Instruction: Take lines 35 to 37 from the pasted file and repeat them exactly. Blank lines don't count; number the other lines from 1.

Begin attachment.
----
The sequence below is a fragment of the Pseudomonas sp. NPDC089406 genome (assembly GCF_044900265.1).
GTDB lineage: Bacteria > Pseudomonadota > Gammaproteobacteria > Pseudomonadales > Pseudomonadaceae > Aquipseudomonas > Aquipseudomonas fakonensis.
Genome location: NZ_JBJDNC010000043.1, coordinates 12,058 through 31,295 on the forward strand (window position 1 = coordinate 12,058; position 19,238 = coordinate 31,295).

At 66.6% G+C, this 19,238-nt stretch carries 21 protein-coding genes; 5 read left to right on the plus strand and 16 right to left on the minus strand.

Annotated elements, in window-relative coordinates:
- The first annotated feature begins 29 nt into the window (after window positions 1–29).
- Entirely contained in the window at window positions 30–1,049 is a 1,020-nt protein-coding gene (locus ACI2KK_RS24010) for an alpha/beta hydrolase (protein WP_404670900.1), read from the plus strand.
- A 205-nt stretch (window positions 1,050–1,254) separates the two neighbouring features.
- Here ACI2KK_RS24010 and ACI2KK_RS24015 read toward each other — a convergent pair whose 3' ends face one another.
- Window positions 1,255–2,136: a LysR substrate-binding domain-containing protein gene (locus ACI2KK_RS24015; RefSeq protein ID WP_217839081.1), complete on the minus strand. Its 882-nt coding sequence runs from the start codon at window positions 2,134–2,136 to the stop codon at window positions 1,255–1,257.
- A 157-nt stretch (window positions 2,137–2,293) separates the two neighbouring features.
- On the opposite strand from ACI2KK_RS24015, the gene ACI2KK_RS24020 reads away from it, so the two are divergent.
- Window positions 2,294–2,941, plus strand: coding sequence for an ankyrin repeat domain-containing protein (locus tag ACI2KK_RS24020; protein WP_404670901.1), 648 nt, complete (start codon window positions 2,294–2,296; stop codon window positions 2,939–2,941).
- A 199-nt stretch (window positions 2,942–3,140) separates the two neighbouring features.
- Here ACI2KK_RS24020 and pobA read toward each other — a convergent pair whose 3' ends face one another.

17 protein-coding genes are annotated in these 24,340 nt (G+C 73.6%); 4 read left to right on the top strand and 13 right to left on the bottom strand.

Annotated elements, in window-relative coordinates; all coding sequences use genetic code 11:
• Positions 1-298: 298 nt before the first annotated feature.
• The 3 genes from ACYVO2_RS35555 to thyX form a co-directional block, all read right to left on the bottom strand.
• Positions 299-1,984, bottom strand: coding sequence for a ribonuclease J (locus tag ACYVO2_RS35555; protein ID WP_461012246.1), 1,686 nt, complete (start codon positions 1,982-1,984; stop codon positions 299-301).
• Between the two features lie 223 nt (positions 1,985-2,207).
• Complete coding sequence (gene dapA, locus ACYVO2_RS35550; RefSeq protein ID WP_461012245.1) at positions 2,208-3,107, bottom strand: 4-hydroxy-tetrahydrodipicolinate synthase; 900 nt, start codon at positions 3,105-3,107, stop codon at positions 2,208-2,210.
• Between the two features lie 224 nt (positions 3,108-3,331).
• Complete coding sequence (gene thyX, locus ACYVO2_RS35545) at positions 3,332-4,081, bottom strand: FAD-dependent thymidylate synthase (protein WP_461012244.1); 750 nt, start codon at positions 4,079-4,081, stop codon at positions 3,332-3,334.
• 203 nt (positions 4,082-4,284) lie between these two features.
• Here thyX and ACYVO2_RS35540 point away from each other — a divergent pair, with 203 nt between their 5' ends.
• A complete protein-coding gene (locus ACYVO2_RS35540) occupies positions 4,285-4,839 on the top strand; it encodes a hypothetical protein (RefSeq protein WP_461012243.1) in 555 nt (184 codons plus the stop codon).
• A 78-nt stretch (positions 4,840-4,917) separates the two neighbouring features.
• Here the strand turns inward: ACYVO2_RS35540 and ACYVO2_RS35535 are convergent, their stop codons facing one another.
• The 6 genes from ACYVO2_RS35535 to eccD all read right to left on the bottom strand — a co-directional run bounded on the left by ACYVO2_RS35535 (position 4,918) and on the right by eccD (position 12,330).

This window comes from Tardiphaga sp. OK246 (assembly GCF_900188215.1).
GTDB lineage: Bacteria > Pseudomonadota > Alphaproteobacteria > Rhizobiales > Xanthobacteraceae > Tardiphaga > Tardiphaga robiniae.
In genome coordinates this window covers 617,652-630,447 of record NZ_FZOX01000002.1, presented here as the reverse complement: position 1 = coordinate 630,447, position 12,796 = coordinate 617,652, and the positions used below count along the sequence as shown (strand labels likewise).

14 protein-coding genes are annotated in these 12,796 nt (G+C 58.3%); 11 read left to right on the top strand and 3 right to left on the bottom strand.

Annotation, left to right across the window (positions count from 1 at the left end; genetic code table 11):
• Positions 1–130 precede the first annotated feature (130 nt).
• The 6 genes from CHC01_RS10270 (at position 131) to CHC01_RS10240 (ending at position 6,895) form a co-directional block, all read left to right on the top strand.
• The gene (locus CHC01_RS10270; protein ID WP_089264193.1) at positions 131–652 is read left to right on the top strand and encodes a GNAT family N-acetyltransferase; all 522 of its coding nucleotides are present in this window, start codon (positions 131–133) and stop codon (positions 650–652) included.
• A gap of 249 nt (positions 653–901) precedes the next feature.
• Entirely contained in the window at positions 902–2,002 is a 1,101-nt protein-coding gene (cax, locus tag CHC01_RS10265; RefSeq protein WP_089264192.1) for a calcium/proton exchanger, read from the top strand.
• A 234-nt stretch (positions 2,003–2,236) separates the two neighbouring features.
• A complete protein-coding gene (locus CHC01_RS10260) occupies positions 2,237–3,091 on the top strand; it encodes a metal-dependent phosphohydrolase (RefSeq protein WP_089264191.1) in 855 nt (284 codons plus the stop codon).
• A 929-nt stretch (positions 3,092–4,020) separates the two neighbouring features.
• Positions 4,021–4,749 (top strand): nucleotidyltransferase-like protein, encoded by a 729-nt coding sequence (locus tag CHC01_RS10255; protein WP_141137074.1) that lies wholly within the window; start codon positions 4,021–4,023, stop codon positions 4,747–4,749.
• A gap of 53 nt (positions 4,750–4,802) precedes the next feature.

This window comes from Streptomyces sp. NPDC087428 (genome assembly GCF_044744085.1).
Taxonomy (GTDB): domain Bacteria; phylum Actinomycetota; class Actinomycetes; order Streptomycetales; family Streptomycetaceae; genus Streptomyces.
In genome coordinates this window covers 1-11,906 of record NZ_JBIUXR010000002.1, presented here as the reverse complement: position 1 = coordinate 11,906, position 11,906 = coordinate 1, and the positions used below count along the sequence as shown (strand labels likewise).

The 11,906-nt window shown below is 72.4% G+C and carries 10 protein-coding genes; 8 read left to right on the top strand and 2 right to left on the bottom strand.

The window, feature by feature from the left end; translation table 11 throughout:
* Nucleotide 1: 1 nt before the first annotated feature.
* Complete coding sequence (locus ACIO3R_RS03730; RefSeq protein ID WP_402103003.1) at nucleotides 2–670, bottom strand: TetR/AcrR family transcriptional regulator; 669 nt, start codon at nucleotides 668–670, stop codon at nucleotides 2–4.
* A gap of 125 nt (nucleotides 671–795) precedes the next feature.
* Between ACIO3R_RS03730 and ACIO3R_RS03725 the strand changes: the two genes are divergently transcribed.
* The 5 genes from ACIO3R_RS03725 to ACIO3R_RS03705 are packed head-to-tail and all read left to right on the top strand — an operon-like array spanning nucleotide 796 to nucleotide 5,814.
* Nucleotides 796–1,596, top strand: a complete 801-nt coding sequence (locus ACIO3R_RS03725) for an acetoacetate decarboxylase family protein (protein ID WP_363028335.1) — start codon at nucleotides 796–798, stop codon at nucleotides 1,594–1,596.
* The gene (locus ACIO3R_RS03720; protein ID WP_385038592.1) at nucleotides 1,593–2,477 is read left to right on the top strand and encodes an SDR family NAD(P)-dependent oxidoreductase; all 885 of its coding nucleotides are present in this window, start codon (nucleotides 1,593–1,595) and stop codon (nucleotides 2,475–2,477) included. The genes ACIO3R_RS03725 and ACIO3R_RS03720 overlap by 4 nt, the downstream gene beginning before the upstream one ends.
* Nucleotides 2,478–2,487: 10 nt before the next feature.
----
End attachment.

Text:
Annotation, left to right across the window (positions count from 1 at the left end; genetic code table 11):
• Positions 1–130 precede the first annotated feature (130 nt).
• The 6 genes from CHC01_RS10270 (at position 131) to CHC01_RS10240 (ending at position 6,895) form a co-directional block, all read left to right on the top strand.